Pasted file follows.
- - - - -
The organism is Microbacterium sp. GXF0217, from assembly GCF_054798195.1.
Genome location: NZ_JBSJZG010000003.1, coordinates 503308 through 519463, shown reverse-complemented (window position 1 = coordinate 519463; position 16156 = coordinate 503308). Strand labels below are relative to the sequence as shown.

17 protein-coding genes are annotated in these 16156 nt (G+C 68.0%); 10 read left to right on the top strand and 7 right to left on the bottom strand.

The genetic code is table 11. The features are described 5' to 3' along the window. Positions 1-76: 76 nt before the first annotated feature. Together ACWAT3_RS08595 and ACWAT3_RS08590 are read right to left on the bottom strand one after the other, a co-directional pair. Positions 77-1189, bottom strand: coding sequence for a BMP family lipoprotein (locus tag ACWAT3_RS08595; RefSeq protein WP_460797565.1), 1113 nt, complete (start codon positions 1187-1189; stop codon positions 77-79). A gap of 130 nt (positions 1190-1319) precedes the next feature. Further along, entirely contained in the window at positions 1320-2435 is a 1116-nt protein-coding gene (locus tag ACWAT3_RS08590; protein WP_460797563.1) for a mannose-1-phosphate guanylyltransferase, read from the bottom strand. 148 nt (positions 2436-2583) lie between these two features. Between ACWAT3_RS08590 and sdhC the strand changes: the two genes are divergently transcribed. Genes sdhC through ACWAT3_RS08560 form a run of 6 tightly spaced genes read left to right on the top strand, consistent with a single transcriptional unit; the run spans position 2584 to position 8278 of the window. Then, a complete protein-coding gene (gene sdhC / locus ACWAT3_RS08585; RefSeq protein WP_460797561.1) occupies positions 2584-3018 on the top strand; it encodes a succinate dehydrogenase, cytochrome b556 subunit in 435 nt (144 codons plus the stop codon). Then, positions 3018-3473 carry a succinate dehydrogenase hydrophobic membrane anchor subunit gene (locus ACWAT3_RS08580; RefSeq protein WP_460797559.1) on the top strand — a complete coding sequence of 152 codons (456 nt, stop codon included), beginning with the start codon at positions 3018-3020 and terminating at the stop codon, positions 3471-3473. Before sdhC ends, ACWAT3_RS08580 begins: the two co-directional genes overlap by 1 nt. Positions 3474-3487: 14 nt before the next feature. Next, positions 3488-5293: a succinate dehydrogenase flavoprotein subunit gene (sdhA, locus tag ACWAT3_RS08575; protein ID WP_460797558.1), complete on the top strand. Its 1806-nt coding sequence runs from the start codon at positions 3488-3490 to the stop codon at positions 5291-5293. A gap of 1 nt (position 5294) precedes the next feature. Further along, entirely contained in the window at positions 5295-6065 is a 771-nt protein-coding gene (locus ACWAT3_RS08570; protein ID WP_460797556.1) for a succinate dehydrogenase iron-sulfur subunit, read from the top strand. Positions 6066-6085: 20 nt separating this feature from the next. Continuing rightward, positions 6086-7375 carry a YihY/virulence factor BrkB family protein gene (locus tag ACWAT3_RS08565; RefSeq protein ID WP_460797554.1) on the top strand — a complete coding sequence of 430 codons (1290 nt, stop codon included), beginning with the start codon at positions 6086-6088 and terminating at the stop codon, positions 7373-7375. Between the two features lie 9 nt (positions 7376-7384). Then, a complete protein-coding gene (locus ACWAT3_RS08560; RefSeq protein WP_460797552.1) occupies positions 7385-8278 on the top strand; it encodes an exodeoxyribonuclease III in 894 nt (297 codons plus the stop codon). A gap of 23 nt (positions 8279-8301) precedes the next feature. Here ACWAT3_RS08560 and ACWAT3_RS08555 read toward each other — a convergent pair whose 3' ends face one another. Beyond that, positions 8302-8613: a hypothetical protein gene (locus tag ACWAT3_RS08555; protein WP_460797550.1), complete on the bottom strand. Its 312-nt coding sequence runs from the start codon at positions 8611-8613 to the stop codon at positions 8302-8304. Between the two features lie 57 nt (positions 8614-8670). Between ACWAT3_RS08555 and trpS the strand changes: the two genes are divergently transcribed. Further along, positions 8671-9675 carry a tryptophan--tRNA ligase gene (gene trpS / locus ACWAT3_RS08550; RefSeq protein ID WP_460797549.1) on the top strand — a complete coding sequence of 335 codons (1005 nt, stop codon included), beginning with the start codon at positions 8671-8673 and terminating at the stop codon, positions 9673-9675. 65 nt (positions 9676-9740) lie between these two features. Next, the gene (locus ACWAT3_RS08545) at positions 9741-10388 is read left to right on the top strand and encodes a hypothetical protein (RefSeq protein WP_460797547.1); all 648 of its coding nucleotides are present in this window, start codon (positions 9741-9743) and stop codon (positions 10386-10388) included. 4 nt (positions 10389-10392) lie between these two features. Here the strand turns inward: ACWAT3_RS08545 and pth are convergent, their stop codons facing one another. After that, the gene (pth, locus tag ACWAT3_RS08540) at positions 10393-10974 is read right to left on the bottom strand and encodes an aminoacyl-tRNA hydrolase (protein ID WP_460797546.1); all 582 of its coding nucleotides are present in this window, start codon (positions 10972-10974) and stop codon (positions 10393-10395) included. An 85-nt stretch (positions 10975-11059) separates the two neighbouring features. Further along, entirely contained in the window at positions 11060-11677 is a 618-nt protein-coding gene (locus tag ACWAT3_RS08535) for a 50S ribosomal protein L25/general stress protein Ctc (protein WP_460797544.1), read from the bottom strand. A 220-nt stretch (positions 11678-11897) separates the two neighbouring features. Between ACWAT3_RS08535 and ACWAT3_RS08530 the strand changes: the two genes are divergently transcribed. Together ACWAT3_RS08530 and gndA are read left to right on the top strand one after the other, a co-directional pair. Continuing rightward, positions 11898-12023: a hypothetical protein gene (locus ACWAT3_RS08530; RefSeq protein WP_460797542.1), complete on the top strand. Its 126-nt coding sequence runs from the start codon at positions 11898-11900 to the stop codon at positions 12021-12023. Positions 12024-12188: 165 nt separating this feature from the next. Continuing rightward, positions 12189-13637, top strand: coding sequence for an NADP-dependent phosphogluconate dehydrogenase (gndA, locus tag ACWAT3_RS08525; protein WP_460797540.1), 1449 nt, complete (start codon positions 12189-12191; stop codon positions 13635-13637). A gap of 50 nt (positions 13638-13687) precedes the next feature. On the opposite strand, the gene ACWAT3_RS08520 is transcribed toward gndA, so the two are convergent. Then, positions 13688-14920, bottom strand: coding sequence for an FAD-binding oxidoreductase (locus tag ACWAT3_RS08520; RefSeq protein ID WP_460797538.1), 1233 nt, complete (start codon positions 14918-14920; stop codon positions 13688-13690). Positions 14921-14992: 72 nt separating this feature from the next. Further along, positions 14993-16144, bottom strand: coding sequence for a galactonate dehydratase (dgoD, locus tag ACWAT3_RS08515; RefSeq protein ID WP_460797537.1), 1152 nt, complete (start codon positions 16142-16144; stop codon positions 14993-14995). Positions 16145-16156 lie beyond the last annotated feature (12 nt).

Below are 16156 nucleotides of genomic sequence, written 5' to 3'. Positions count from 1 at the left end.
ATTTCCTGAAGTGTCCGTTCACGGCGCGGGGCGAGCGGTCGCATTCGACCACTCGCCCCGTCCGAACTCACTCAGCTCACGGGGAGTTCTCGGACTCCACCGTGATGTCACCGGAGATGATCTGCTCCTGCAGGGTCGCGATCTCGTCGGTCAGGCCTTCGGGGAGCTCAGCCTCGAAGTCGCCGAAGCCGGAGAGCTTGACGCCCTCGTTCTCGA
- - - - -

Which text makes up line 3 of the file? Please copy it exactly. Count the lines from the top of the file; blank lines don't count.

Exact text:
17 protein-coding genes are annotated in these 16156 nt (G+C 68.0%); 10 read left to right on the top strand and 7 right to left on the bottom strand.